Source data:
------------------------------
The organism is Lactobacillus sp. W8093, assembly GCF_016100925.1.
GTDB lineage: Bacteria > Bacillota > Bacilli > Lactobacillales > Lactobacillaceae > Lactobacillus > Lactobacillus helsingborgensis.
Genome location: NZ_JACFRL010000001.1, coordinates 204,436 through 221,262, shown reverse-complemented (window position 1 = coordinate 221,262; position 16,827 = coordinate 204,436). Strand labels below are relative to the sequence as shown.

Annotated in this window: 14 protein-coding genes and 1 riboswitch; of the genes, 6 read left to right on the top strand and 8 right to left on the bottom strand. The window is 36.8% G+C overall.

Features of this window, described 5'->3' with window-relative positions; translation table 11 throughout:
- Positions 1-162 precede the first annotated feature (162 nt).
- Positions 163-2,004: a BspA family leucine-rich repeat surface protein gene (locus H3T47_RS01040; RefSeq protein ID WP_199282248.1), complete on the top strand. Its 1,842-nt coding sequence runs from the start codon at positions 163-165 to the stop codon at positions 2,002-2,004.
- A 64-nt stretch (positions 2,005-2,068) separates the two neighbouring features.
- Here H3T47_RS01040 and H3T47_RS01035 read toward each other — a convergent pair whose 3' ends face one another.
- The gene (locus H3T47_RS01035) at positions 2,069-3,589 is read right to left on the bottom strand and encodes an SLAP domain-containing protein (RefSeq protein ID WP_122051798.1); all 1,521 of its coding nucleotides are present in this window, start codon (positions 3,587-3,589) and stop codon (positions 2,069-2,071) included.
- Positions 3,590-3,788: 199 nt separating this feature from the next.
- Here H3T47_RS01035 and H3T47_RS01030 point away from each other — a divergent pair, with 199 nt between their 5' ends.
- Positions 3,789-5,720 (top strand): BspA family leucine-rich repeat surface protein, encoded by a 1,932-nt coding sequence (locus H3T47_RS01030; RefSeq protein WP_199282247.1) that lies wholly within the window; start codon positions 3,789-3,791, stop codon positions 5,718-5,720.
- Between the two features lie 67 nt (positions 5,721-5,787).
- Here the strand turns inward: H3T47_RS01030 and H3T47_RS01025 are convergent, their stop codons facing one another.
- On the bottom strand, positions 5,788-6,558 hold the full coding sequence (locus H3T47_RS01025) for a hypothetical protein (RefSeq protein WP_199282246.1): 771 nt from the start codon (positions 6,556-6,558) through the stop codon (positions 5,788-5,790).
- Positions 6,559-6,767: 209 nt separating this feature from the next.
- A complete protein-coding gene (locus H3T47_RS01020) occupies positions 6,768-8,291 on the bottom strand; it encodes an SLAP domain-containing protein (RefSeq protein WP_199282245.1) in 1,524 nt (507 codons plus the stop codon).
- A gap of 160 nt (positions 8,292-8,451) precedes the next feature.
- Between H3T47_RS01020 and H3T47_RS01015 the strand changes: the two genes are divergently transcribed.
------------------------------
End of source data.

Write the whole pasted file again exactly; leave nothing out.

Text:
The organism is Lactobacillus sp. W8093, assembly GCF_016100925.1.
GTDB lineage: Bacteria > Bacillota > Bacilli > Lactobacillales > Lactobacillaceae > Lactobacillus > Lactobacillus helsingborgensis.
Genome location: NZ_JACFRL010000001.1, coordinates 204,436 through 221,262, shown reverse-complemented (window position 1 = coordinate 221,262; position 16,827 = coordinate 204,436). Strand labels below are relative to the sequence as shown.

Annotated in this window: 14 protein-coding genes and 1 riboswitch; of the genes, 6 read left to right on the top strand and 8 right to left on the bottom strand. The window is 36.8% G+C overall.

Features of this window, described 5'->3' with window-relative positions; translation table 11 throughout:
- Positions 1-162 precede the first annotated feature (162 nt).
- Positions 163-2,004: a BspA family leucine-rich repeat surface protein gene (locus H3T47_RS01040; RefSeq protein ID WP_199282248.1), complete on the top strand. Its 1,842-nt coding sequence runs from the start codon at positions 163-165 to the stop codon at positions 2,002-2,004.
- A 64-nt stretch (positions 2,005-2,068) separates the two neighbouring features.
- Here H3T47_RS01040 and H3T47_RS01035 read toward each other — a convergent pair whose 3' ends face one another.
- The gene (locus H3T47_RS01035) at positions 2,069-3,589 is read right to left on the bottom strand and encodes an SLAP domain-containing protein (RefSeq protein ID WP_122051798.1); all 1,521 of its coding nucleotides are present in this window, start codon (positions 3,587-3,589) and stop codon (positions 2,069-2,071) included.
- Positions 3,590-3,788: 199 nt separating this feature from the next.
- Here H3T47_RS01035 and H3T47_RS01030 point away from each other — a divergent pair, with 199 nt between their 5' ends.
- Positions 3,789-5,720 (top strand): BspA family leucine-rich repeat surface protein, encoded by a 1,932-nt coding sequence (locus H3T47_RS01030; RefSeq protein WP_199282247.1) that lies wholly within the window; start codon positions 3,789-3,791, stop codon positions 5,718-5,720.
- Between the two features lie 67 nt (positions 5,721-5,787).
- Here the strand turns inward: H3T47_RS01030 and H3T47_RS01025 are convergent, their stop codons facing one another.
- On the bottom strand, positions 5,788-6,558 hold the full coding sequence (locus H3T47_RS01025) for a hypothetical protein (RefSeq protein WP_199282246.1): 771 nt from the start codon (positions 6,556-6,558) through the stop codon (positions 5,788-5,790).
- Positions 6,559-6,767: 209 nt separating this feature from the next.
- A complete protein-coding gene (locus H3T47_RS01020) occupies positions 6,768-8,291 on the bottom strand; it encodes an SLAP domain-containing protein (RefSeq protein WP_199282245.1) in 1,524 nt (507 codons plus the stop codon).
- A gap of 160 nt (positions 8,292-8,451) precedes the next feature.
- Between H3T47_RS01020 and H3T47_RS01015 the strand changes: the two genes are divergently transcribed.